Venture capital money is starting to flow into dental products.
As many know, most employer covered dental insurance plans are lacking. Most plans will cover just the basics, i.e. a yearly set of full mouth x-rays, two teeth cleanings per year and a somewhat discounted rate sheet for any major work, that includes filling and root canals by the way.
The retail dental industry, we use the word “retail” to highlight dental offices vs. wholesale sales and services sold to the industry like tools, labs services and consumables. Consumables are the items that need to be reordered on a regular basis at a dental practice, like floss, fillings for cavities, etc. The “retail” dental industry for the most part is a self-pay/cash business. We pay most of the cost for services out of pocket.
The B2C dental products industry is mostly a mass market sales game, whereby sellers of products, mouthwash, electric and manual toothbrushes, floss, etc. have to garner the attention of a distracted consumer to buy their products. In this space, Venture Capitalists (VC's) are starting to jump in, as they see a market for sellers of premium brands of products that can be marketed via various social tools and mass media segmentation to an audience that will pay for it.
An example is the coconut oil-coated, exotically-flavored floss produced by Cocofloss, which costs $8 for an attractively-packaged 32-yard spool (plus shipping, if your online order is less than $10). On a cost-per-yard basis, even the spendier incumbent floss brands are roughly half the cost of Cocofloss. This is a consumable product that can generate recurring revenue. There are also electric toothbrushes that are relatively inexpensive, but charge a premium for the replacement toothbrush you will need every few months. Again, a recurring revenue model.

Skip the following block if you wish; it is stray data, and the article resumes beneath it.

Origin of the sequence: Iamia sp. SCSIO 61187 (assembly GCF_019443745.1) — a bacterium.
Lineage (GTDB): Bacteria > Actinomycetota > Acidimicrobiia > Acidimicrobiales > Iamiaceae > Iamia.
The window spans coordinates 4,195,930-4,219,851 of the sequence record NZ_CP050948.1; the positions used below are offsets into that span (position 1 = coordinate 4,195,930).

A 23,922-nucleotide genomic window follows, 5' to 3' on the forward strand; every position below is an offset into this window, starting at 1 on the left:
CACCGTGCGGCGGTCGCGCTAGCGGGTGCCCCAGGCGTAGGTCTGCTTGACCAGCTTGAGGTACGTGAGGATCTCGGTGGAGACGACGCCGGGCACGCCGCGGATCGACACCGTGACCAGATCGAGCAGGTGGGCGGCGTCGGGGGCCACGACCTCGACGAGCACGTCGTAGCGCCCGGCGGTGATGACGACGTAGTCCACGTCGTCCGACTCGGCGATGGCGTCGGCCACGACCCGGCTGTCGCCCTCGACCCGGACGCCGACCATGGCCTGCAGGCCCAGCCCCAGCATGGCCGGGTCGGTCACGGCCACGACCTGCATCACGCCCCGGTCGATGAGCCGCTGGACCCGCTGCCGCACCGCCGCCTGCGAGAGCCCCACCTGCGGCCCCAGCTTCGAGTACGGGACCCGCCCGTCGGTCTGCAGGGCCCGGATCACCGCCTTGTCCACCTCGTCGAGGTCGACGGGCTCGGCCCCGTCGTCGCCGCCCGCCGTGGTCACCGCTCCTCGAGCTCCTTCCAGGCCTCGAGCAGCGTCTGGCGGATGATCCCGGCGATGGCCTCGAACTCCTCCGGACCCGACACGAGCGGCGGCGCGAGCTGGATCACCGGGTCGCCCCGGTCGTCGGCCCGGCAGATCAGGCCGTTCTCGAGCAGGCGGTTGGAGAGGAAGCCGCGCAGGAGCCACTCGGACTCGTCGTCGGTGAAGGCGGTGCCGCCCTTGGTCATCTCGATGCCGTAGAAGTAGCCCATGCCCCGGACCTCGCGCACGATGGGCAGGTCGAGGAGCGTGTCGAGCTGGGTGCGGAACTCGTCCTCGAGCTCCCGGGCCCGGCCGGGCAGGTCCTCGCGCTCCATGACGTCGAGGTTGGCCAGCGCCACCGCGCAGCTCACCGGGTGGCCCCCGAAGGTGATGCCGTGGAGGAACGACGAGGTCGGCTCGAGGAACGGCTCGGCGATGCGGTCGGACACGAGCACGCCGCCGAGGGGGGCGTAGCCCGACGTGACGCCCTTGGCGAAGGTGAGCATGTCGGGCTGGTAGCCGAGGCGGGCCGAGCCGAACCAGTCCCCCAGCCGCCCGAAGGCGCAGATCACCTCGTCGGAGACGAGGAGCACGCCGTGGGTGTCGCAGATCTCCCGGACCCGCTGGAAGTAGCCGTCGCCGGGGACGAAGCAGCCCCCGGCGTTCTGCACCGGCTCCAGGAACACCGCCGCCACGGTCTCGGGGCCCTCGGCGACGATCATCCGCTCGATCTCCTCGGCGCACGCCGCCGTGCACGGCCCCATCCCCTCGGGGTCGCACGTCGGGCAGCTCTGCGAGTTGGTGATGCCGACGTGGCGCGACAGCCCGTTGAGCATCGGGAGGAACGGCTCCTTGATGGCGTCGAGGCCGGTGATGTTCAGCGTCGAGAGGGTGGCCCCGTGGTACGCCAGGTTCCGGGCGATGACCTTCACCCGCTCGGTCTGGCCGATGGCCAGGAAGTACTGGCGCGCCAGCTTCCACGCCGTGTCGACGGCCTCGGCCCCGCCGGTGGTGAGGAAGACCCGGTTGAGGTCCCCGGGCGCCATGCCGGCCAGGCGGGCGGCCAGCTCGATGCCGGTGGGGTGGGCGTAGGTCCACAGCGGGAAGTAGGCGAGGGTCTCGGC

These model are built on the dollar shave club and harry’s razors when you get a free razor unit, but need to buy the blades.
This VC money that is making it into the B2C product line is also starting to flow into vendor lines that sell into dental practices. Retail dental services, like medical practices are a labor intensive business (bodies). Services and products that move patients out of the waiting area, into a dental chair and out fast will be looked at for more investment dollars. Products that dry quick in a patients mouth, scheduling and booking software, fast re-ordering systems with fast delivery. You see where were going here?
Anything that can make a practice more efficient, profitable, increase chair turnover and can lead to an upsell to a patient will be areas to look at for investment dollars.
Here's a great article to help fill in some blanks:
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